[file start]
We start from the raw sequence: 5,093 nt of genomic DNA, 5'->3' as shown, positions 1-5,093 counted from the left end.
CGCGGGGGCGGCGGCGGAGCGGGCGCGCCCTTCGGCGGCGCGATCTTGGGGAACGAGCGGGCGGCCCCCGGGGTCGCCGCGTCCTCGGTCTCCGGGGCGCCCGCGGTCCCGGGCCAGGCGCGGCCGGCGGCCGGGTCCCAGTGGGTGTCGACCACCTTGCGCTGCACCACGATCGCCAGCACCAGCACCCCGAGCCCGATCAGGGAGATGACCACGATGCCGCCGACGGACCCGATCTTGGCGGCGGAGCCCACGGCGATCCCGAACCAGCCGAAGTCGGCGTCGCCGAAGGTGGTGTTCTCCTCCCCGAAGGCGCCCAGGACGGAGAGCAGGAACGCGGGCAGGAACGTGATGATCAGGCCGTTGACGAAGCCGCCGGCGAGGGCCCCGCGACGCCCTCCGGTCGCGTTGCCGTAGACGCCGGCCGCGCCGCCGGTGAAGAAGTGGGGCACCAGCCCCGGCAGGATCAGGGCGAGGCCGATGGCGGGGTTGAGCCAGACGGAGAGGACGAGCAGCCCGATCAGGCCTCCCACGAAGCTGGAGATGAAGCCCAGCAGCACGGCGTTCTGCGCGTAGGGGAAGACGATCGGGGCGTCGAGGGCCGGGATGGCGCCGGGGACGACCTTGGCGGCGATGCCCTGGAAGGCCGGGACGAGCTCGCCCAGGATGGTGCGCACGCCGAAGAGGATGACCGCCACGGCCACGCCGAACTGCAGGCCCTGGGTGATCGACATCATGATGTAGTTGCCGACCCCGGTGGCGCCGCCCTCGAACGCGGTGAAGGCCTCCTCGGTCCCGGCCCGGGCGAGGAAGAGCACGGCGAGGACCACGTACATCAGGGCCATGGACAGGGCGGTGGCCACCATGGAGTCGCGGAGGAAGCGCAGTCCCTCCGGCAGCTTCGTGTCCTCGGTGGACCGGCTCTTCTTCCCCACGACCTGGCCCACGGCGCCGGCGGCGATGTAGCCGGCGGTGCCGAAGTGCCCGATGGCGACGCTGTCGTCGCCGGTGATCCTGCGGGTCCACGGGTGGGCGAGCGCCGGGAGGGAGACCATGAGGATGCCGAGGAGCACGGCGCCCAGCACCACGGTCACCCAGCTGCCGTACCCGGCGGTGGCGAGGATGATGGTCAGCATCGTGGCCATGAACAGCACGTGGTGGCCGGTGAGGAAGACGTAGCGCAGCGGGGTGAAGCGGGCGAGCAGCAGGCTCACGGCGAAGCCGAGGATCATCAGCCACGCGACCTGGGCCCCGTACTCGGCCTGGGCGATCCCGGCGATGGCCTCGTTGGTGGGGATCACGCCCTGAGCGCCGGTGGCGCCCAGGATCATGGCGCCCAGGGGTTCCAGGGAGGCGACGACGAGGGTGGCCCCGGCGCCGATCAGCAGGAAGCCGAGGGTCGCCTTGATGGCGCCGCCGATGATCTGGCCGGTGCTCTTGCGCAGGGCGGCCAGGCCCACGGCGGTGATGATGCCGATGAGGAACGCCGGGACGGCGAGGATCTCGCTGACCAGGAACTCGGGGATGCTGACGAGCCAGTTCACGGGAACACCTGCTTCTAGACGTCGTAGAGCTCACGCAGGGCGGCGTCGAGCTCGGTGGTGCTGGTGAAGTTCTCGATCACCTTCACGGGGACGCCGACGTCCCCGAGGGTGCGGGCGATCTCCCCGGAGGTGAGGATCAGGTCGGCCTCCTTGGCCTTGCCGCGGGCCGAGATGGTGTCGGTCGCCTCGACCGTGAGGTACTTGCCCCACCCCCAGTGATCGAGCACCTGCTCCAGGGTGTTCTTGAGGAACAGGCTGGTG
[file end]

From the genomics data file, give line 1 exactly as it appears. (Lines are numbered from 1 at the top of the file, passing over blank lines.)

We start from the raw sequence: 5,093 nt of genomic DNA, 5'->3' as shown, positions 1-5,093 counted from the left end.